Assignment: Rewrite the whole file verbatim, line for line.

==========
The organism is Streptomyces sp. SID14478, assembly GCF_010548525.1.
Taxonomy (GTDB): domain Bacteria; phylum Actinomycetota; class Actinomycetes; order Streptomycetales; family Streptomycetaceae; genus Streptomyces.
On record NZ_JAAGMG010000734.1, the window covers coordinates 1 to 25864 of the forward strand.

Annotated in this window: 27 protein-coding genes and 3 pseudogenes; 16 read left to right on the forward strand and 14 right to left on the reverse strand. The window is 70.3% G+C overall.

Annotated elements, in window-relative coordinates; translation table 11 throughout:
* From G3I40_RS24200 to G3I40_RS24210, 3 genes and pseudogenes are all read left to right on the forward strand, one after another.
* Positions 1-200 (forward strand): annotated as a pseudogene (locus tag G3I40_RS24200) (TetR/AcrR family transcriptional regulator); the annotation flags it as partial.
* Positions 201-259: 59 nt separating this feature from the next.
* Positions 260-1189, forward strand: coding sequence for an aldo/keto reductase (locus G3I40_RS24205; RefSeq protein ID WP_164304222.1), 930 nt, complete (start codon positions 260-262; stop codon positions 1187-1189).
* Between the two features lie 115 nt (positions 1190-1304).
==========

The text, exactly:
The organism is Streptomyces sp. SID14478, assembly GCF_010548525.1.
Taxonomy (GTDB): domain Bacteria; phylum Actinomycetota; class Actinomycetes; order Streptomycetales; family Streptomycetaceae; genus Streptomyces.
On record NZ_JAAGMG010000734.1, the window covers coordinates 1 to 25864 of the forward strand.

Annotated in this window: 27 protein-coding genes and 3 pseudogenes; 16 read left to right on the forward strand and 14 right to left on the reverse strand. The window is 70.3% G+C overall.

Annotated elements, in window-relative coordinates; translation table 11 throughout:
* From G3I40_RS24200 to G3I40_RS24210, 3 genes and pseudogenes are all read left to right on the forward strand, one after another.
* Positions 1-200 (forward strand): annotated as a pseudogene (locus tag G3I40_RS24200) (TetR/AcrR family transcriptional regulator); the annotation flags it as partial.
* Positions 201-259: 59 nt separating this feature from the next.
* Positions 260-1189, forward strand: coding sequence for an aldo/keto reductase (locus G3I40_RS24205; RefSeq protein ID WP_164304222.1), 930 nt, complete (start codon positions 260-262; stop codon positions 1187-1189).
* Between the two features lie 115 nt (positions 1190-1304).